For both days of Hometown Holidays, the annual street fair in downtown Rockville held over the Memorial Day weekend, I manned a booth to publicly declare my candidacy for City Council. I was the only candidate or elected official at any level (city, county, or state) with a booth and one of two booths related to politics (next door was the Republican Womens Association).
The days were long and hot, but it was a great way to meet lots of people, even though the booth was a bit off the main axis of activity (I was one of two booths on Montgomery Avenue in front of the Regal Movie Theater; most booths lined Maryland Avenue). When I wasn’t chatting with people, I was being entertained by live music from the “Montgomery Stage,” each day bringing three great bands (I was expecting at least one band that would cause me to grind my teeth for an hour, but really every band was top notch).
Here’s what I learned:
1. This isn’t a great place place to collect signatures from residents for a petition, but it is a great place to meet and watch people. It seemed that 75 percent were teenagers or parents with young children, confirming the event’s goal of being a great activity for families. As people would stroll by and chat, I would ask the adults if they were from Rockville (of course, to capture their signature on my petition). Most were from out-of-town, coming primarily from Gaithersburg/Germantown to the north and Bethesda/Silver Spring to the south. When I did talk with Rockvillians, they almost universally expressed their frustration with the inefficiency of the current City Council. “They don’t get along,” “they’re always fighting”, “they’re not making any progress”, and “we need a big change” was a refrain I heard continually. And although I mostly had conversations with people over fifty, I was nicely surprised by a couple people in their 20s who were geniunely interested in improving the quality of life in the city and wanted to learn how to get more involved.
2. You quickly learn how to be a “public figure“. By meeting so many people in such a concentrated time, you are able to practice and refine your message. You learn how to talk with people from all walks of life, find topics that encourage conversation, figure out how to extricate yourself from someone who just wants to argue, and discover ways to help people, even if it’s “not my job” (my location near an entrance prompted many people to think I was an information booth).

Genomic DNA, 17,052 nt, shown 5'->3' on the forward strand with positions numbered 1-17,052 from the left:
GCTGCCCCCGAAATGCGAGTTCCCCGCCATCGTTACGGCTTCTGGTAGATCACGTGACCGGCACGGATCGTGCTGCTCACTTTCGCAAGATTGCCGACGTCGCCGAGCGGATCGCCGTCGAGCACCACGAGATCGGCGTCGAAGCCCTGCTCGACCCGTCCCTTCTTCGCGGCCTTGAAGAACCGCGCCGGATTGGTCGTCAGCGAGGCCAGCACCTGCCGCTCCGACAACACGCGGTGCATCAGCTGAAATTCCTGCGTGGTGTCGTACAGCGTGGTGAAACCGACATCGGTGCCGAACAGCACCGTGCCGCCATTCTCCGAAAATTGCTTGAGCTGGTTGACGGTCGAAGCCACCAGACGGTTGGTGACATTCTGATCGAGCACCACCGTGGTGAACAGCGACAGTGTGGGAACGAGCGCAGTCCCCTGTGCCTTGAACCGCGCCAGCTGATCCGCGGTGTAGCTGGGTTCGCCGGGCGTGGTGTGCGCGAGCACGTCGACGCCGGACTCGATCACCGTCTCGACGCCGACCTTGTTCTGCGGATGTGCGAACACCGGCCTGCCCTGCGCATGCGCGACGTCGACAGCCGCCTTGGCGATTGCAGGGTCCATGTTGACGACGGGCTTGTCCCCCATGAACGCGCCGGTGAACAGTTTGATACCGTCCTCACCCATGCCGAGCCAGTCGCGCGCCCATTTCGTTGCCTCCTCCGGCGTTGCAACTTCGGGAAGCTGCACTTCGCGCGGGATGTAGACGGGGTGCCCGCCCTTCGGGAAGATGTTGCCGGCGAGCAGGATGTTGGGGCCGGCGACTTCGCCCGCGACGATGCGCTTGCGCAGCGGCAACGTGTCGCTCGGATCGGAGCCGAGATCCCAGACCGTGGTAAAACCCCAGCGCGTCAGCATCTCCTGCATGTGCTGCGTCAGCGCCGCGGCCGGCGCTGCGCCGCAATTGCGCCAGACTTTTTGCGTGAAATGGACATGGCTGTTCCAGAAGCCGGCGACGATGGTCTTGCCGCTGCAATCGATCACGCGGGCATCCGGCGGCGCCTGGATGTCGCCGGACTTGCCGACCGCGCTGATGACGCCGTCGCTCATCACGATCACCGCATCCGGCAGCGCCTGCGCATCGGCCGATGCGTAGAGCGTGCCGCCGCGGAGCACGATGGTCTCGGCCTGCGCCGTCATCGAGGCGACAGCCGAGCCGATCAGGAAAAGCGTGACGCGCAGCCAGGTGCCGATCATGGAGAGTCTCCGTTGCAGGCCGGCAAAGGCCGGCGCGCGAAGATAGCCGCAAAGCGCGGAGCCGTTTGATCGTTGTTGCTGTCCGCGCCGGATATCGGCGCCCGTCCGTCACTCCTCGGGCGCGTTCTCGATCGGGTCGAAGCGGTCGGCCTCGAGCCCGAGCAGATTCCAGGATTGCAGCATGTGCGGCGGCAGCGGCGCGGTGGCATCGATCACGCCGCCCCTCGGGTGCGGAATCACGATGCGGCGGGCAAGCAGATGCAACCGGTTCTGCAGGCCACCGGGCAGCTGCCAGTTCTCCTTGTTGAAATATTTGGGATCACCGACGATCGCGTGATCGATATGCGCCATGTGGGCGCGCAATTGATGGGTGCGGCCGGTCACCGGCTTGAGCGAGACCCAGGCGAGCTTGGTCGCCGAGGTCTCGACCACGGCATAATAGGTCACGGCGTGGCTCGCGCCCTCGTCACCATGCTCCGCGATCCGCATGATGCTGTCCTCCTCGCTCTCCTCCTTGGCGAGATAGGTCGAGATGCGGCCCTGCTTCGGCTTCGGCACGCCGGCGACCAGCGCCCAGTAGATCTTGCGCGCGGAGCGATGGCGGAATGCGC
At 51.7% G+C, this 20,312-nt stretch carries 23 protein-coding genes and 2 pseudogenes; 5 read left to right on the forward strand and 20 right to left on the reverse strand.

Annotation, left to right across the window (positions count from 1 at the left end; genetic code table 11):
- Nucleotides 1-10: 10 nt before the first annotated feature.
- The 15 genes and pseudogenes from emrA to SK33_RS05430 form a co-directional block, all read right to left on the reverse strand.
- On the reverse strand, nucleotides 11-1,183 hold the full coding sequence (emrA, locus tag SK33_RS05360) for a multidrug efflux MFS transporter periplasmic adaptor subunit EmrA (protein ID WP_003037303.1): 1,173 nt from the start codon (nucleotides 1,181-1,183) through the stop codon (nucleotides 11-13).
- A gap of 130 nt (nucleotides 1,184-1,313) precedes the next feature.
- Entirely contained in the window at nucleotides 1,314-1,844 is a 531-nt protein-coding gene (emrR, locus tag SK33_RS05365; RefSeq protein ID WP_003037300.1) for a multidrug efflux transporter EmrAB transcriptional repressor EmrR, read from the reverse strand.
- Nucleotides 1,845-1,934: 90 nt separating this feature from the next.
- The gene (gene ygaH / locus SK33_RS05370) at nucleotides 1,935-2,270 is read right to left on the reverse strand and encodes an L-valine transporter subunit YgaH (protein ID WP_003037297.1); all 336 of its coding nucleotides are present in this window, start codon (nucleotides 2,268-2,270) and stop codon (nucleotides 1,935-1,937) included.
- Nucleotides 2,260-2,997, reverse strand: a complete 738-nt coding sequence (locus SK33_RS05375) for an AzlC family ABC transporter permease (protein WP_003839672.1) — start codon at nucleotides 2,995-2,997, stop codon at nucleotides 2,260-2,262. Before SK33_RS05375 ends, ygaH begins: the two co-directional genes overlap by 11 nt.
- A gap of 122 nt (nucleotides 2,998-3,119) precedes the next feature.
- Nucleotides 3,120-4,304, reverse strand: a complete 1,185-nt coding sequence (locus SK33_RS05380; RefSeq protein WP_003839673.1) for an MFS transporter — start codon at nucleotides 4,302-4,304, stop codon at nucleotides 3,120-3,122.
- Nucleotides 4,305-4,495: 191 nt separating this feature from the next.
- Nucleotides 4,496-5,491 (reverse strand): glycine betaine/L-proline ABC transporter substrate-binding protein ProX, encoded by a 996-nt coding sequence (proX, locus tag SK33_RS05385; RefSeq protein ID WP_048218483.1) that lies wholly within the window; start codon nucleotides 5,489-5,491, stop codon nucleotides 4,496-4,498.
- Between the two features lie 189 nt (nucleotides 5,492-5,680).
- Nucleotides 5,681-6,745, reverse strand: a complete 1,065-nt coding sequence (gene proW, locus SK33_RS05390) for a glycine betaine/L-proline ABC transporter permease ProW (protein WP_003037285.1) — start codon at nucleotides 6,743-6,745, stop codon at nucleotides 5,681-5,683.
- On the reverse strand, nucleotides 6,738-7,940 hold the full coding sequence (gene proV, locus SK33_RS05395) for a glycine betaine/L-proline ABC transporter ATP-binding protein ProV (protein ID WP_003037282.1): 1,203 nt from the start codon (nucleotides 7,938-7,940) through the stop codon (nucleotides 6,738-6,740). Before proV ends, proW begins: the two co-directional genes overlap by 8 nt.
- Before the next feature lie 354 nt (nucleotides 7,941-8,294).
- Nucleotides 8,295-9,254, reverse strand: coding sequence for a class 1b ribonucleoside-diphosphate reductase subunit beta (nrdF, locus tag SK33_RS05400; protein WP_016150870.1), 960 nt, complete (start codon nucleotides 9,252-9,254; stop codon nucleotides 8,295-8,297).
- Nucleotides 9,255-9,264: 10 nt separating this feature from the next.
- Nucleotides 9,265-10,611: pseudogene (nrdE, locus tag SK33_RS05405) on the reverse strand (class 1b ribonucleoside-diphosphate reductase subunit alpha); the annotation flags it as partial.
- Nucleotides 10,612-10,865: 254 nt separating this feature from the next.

3. This is a festival of consumption as well as celebration, but you also see people who are doing good things for the community. Yes, Hometown Holidays coincides with the Memorial Day weekend, but it is primarily a temporary marketplace. People come out to consume, whether it’s food, music, or merchandise, especially if it’s free. I was astounded that McDonalds would always have a line of two dozen people waiting for 30 minutes in the sun for a free 2-3 oz sample of coffee. Of course, I picked up on this strategy and quickly moved to giving away my postcards of Rockville (note to new candidates: if you are standing with a clipboard and pen in hand, people will imagine you are recruiting a crew for a pirate ship and immediately find a way to stay 25 feet away from you). The ugly aspect is that some folks expect something free unconditionally. Although I was giving away free postcards, a few people wanted my pen, my water bottle, even the decorations in my booth. The great elements were the non-profits and Taste of Rockville sections. The non-profit organizations promoted programs that improved the quality of life in the community, from biking to theater to nutrition to sports to parks to reading to treatment of animals. I was especially impressed by Jackie Price‘s efforts to help end hunger for children. She’s a fourteen-year-old Rockvillian who baked hundreds of cookies for sale and is donating the proceeds to Share Our Strength. And although the Taste of Rockville may have seemed to be simply a promotion for local restaurants, the ticket sales support the Chamber of Commerce and Community Ministries of Rockville.
For a candidate, the $250 fee for a booth is significant, it’s not the best way to gather signatures to get on the ballot, and giving up most of a three-day weekend is tough, but was a great way to better understand the people who live, work, and visit Rockville. For elected officials, I’d recommend it because it’s an informal guaranteed way for people to meet you and share concerns and solutions (of course, it could feel like you’re in a dunking booth and people are waiting for a chance to lob a baseball at you). Thanks to everyone who stopped by to chat, especially those who signed my petition to get on the ballot.